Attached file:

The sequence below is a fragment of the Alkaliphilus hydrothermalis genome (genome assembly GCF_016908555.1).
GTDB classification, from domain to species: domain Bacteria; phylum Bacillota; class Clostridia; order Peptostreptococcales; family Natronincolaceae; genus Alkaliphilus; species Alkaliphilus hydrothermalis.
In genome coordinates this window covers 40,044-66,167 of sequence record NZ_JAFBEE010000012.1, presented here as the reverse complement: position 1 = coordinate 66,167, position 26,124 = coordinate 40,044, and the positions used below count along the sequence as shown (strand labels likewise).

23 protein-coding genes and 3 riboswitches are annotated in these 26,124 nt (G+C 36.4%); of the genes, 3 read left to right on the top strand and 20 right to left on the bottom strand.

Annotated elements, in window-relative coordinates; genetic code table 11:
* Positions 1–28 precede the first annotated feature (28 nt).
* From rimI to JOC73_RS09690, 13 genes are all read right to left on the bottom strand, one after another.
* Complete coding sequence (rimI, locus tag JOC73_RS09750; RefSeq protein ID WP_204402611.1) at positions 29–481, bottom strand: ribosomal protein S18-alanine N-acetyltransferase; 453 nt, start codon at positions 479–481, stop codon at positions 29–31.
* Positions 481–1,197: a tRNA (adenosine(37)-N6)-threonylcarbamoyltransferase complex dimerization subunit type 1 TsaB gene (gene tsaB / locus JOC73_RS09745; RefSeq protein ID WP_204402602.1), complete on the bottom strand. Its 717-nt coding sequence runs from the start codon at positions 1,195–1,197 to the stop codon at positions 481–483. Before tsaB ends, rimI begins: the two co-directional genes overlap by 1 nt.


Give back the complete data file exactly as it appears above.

The sequence below is a fragment of the Alkaliphilus hydrothermalis genome (genome assembly GCF_016908555.1).
GTDB classification, from domain to species: domain Bacteria; phylum Bacillota; class Clostridia; order Peptostreptococcales; family Natronincolaceae; genus Alkaliphilus; species Alkaliphilus hydrothermalis.
In genome coordinates this window covers 40,044-66,167 of sequence record NZ_JAFBEE010000012.1, presented here as the reverse complement: position 1 = coordinate 66,167, position 26,124 = coordinate 40,044, and the positions used below count along the sequence as shown (strand labels likewise).

23 protein-coding genes and 3 riboswitches are annotated in these 26,124 nt (G+C 36.4%); of the genes, 3 read left to right on the top strand and 20 right to left on the bottom strand.

Annotated elements, in window-relative coordinates; genetic code table 11:
* Positions 1–28 precede the first annotated feature (28 nt).
* From rimI to JOC73_RS09690, 13 genes are all read right to left on the bottom strand, one after another.
* Complete coding sequence (rimI, locus tag JOC73_RS09750; RefSeq protein ID WP_204402611.1) at positions 29–481, bottom strand: ribosomal protein S18-alanine N-acetyltransferase; 453 nt, start codon at positions 479–481, stop codon at positions 29–31.
* Positions 481–1,197: a tRNA (adenosine(37)-N6)-threonylcarbamoyltransferase complex dimerization subunit type 1 TsaB gene (gene tsaB / locus JOC73_RS09745; RefSeq protein ID WP_204402602.1), complete on the bottom strand. Its 717-nt coding sequence runs from the start codon at positions 1,195–1,197 to the stop codon at positions 481–483. Before tsaB ends, rimI begins: the two co-directional genes overlap by 1 nt.